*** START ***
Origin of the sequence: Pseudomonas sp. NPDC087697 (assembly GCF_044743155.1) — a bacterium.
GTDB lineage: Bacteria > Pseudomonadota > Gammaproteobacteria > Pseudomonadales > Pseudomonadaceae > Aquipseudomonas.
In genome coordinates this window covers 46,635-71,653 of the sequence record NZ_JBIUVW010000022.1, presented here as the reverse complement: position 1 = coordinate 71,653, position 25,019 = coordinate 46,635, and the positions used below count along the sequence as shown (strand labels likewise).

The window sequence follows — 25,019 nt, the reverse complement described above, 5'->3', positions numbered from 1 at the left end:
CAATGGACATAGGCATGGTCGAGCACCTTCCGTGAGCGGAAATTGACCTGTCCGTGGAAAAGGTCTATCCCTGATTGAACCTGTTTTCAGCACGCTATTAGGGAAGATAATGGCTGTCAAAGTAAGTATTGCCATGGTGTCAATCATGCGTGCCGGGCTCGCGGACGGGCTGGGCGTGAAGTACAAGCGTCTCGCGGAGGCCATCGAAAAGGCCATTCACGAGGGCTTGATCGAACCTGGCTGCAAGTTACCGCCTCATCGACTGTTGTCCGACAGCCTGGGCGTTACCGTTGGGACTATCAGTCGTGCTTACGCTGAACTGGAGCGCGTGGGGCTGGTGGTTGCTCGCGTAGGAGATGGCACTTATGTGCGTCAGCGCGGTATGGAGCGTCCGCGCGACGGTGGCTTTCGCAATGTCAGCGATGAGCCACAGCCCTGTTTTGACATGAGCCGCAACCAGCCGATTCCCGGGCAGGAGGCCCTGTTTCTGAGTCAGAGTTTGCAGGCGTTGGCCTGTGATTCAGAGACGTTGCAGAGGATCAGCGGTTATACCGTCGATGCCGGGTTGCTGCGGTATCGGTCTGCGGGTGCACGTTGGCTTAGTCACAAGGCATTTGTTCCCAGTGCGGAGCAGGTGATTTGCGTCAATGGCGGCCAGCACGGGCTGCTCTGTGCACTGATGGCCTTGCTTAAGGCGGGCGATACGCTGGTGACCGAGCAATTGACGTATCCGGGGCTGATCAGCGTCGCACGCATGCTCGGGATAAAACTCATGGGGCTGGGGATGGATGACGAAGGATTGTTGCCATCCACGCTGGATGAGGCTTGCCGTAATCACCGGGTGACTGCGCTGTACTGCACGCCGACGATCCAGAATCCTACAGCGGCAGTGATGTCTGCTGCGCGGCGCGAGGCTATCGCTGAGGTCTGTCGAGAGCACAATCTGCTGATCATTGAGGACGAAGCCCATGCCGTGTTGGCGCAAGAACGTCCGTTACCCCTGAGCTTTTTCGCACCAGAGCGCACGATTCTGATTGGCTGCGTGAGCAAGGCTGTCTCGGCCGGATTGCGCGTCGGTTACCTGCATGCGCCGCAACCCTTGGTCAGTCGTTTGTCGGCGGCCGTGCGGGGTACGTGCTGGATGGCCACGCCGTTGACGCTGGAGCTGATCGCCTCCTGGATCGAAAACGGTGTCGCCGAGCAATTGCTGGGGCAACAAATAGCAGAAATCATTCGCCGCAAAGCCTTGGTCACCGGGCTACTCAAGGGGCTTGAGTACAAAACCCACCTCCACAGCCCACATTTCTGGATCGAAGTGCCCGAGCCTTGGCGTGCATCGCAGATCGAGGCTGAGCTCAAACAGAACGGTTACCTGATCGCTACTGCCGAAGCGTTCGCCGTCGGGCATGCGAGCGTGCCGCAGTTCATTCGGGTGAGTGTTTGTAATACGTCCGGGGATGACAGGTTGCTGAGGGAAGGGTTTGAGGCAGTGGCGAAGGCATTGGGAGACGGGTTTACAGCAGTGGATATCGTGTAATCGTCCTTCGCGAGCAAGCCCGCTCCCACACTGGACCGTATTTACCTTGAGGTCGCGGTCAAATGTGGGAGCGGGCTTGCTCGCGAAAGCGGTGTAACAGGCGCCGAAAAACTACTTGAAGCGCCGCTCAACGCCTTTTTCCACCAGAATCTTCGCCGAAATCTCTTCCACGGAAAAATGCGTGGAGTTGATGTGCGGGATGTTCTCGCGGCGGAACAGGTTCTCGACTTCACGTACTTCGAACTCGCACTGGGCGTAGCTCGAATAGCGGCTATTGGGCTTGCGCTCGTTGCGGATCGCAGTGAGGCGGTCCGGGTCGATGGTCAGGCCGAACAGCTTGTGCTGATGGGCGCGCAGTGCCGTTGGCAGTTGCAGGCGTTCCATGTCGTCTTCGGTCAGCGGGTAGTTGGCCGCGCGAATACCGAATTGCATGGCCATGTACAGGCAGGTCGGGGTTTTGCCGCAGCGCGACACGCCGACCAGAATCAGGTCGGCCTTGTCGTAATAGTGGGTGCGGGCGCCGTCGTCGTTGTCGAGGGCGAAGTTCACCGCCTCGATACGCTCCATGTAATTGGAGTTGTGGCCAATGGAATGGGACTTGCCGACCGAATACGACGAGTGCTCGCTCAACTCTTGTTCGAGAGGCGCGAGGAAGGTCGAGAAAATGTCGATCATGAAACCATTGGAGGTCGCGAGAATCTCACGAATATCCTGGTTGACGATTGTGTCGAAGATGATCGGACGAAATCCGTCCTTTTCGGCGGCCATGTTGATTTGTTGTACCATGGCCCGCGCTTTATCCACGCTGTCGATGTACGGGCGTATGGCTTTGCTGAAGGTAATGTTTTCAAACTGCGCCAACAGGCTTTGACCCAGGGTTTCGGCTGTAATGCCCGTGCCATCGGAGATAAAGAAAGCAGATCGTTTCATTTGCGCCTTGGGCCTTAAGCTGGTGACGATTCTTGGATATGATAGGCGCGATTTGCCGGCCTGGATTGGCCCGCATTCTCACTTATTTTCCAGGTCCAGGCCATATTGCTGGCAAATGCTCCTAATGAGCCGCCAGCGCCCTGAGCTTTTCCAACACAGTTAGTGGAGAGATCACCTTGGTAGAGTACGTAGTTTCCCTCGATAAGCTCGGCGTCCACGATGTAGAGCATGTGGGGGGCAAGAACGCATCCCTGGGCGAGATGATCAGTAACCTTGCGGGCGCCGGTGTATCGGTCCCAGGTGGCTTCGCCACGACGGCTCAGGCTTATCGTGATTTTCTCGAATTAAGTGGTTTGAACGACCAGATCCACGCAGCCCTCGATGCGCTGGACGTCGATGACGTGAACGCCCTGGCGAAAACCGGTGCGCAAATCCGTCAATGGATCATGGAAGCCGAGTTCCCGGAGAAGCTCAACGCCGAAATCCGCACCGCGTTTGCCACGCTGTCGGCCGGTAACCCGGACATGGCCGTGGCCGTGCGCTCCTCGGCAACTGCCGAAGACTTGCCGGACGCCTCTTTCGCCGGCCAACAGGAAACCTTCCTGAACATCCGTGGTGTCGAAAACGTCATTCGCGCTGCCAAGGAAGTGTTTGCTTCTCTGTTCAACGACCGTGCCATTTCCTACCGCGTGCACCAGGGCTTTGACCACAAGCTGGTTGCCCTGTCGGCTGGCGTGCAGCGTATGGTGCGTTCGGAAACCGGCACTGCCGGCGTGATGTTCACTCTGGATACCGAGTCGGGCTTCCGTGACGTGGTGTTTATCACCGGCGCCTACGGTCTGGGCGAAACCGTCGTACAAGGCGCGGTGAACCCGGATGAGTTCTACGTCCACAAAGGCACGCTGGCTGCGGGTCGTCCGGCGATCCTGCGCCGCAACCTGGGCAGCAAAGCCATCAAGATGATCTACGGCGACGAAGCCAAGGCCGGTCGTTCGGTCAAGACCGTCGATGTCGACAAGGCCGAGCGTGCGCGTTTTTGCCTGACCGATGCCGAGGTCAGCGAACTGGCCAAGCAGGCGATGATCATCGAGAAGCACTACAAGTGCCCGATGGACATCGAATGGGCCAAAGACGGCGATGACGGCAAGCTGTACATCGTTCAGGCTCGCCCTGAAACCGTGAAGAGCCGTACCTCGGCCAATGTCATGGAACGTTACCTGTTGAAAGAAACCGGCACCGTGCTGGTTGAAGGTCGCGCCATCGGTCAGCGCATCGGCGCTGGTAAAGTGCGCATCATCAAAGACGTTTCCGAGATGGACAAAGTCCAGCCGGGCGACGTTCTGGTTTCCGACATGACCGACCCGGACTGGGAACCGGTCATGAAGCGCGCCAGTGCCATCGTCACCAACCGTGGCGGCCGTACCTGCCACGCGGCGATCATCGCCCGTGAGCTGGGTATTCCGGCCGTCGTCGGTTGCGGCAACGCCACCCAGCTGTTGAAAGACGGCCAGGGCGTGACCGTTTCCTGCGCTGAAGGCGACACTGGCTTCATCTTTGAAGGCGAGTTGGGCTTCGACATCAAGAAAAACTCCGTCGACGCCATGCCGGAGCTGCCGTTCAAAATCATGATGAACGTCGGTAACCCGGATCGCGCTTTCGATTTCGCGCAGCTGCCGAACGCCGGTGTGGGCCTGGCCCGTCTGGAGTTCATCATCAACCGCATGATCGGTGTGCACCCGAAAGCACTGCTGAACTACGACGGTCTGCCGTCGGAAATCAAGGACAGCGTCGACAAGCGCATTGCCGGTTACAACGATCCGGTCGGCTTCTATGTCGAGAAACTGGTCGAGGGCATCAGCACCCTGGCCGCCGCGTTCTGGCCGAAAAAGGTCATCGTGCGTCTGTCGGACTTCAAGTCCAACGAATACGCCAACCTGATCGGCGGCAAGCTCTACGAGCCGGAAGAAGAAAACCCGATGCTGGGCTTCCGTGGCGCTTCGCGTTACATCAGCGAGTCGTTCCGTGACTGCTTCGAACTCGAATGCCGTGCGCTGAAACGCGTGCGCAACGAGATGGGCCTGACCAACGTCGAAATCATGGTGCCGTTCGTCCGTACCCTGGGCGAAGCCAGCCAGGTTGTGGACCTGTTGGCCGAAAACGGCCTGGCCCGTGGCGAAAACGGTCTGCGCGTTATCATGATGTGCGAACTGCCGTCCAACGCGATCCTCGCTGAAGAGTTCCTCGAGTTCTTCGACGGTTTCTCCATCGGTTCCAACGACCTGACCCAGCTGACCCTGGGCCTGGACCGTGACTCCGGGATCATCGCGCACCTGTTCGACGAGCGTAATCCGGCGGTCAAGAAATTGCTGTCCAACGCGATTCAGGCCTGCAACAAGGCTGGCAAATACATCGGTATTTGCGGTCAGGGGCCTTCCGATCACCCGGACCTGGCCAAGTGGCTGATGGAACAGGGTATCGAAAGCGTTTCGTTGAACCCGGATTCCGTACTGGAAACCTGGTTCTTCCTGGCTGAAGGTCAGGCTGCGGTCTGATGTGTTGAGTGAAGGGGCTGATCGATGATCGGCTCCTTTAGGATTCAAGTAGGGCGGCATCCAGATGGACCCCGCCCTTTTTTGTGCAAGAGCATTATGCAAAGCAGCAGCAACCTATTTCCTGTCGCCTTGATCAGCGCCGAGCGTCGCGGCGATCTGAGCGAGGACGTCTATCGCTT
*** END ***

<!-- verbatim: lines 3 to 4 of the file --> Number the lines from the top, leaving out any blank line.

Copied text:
In genome coordinates this window covers 46,635-71,653 of the sequence record NZ_JBIUVW010000022.1, presented here as the reverse complement: position 1 = coordinate 71,653, position 25,019 = coordinate 46,635, and the positions used below count along the sequence as shown (strand labels likewise).

The window sequence follows — 25,019 nt, the reverse complement described above, 5'->3', positions numbered from 1 at the left end: